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Proc Natl Acad Sci U S A. 1989 Dec;86(24):9722-6.

Isolation of a candidate cDNA for the gene causing retinal degeneration in the rd mouse.

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Jules Stein Eye Institute, University of California, Los Angeles 90024.

Erratum in

  • Proc Natl Acad Sci U S A 1990 Feb;87(4):1625.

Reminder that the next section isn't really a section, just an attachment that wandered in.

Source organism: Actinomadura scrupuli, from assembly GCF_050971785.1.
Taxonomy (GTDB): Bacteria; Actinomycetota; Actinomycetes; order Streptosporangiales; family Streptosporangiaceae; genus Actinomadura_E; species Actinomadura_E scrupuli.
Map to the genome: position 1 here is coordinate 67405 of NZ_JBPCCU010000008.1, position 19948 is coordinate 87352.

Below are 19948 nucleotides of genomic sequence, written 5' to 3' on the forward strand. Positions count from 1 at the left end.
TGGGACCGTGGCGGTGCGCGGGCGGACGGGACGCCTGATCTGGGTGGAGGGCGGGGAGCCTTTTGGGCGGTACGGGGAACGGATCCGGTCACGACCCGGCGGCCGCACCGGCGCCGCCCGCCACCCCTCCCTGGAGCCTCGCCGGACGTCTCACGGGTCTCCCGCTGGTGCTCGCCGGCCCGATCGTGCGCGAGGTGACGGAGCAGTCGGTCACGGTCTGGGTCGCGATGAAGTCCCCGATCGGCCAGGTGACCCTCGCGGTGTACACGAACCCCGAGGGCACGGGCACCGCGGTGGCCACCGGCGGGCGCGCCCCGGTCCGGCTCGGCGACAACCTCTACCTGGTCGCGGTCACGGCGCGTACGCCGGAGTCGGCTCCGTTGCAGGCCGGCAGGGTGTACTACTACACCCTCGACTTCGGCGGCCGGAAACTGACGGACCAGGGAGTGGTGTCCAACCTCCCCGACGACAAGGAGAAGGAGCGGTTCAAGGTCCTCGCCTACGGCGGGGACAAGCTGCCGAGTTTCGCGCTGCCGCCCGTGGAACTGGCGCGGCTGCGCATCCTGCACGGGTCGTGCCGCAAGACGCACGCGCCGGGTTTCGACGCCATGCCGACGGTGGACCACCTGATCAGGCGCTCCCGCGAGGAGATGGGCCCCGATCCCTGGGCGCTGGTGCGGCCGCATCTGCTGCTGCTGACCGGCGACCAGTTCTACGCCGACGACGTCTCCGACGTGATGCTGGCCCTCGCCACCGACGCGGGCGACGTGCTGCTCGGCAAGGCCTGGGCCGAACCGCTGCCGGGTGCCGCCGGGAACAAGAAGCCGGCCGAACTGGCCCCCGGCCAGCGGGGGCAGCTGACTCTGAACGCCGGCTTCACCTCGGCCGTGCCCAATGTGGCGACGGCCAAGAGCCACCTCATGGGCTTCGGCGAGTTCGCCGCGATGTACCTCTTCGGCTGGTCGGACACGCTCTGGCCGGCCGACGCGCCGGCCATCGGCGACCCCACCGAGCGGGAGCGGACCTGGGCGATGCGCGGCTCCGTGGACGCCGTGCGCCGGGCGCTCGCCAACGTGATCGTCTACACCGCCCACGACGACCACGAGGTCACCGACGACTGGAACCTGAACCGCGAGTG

The inherited retinal degeneration of the rd mouse results in the exclusive loss of one cell type, the photoreceptors. We took advantage of this visual-cell loss to devise a strategy for the isolation of photoreceptor-specific cDNAs based on the use of subtractive and differential hybridizations. The resulting pool of photoreceptor-specific cDNAs was screened for a candidate cDNA for the rd gene, and a putative rd cDNA that maps to mouse chromosome 5, the chromosome to which the rd gene has been assigned, was identified. On Northern blots the candidate rd cDNA hybridizes a 3.3-kilobase RNA species from 9- to 11-day-old developing normal retina and, much more faintly, a 3.6-kb RNA species from age-matched rd retina. The 0.3-kilobase difference in the size of the mRNAs hybridized suggests that a structural alteration in the gene corresponding to the candidate rd cDNA has occurred in the rd mouse. This was further supported by the detection of polymorphisms between rd/rd and +/+ mouse genomic DNA after digestion with restriction endonucleases and probing with the candidate rd cDNA. Expression of mRNAs hybridized by the candidate rd cDNA is detected in normal and diseased retinas at postnatal day 1 but the signal intensity is considerably lower in the rd retina. To our knowledge, this is the earliest molecular defect reported in the rd retina that is observed prior to any phenotypic signs of photoreceptor degeneration.

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